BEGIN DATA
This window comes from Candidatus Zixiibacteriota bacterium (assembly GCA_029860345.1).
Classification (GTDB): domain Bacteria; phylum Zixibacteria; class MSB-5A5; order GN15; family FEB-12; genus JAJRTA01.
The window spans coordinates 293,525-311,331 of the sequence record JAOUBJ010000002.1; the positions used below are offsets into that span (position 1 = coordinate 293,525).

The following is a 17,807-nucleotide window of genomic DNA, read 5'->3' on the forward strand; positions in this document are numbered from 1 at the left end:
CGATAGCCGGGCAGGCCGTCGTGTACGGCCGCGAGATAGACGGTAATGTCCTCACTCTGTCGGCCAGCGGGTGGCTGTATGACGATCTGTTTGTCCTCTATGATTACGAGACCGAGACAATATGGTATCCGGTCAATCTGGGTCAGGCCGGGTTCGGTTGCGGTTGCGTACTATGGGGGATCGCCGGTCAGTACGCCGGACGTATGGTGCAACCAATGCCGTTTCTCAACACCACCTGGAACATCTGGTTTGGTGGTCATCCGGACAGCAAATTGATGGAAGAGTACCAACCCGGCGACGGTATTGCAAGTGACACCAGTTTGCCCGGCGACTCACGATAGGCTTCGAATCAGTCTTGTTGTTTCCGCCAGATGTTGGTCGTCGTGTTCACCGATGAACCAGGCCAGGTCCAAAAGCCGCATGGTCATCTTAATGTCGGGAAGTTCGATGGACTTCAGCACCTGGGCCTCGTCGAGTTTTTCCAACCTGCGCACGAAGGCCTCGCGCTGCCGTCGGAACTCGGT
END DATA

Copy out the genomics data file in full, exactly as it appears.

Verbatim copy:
This window comes from Candidatus Zixiibacteriota bacterium (assembly GCA_029860345.1).
Classification (GTDB): domain Bacteria; phylum Zixibacteria; class MSB-5A5; order GN15; family FEB-12; genus JAJRTA01.
The window spans coordinates 293,525-311,331 of the sequence record JAOUBJ010000002.1; the positions used below are offsets into that span (position 1 = coordinate 293,525).

The following is a 17,807-nucleotide window of genomic DNA, read 5'->3' on the forward strand; positions in this document are numbered from 1 at the left end:
CGATAGCCGGGCAGGCCGTCGTGTACGGCCGCGAGATAGACGGTAATGTCCTCACTCTGTCGGCCAGCGGGTGGCTGTATGACGATCTGTTTGTCCTCTATGATTACGAGACCGAGACAATATGGTATCCGGTCAATCTGGGTCAGGCCGGGTTCGGTTGCGGTTGCGTACTATGGGGGATCGCCGGTCAGTACGCCGGACGTATGGTGCAACCAATGCCGTTTCTCAACACCACCTGGAACATCTGGTTTGGTGGTCATCCGGACAGCAAATTGATGGAAGAGTACCAACCCGGCGACGGTATTGCAAGTGACACCAGTTTGCCCGGCGACTCACGATAGGCTTCGAATCAGTCTTGTTGTTTCCGCCAGATGTTGGTCGTCGTGTTCACCGATGAACCAGGCCAGGTCCAAAAGCCGCATGGTCATCTTAATGTCGGGAAGTTCGATGGACTTCAGCACCTGGGCCTCGTCGAGTTTTTCCAACCTGCGCACGAAGGCCTCGCGCTGCCGTCGGAACTCGGT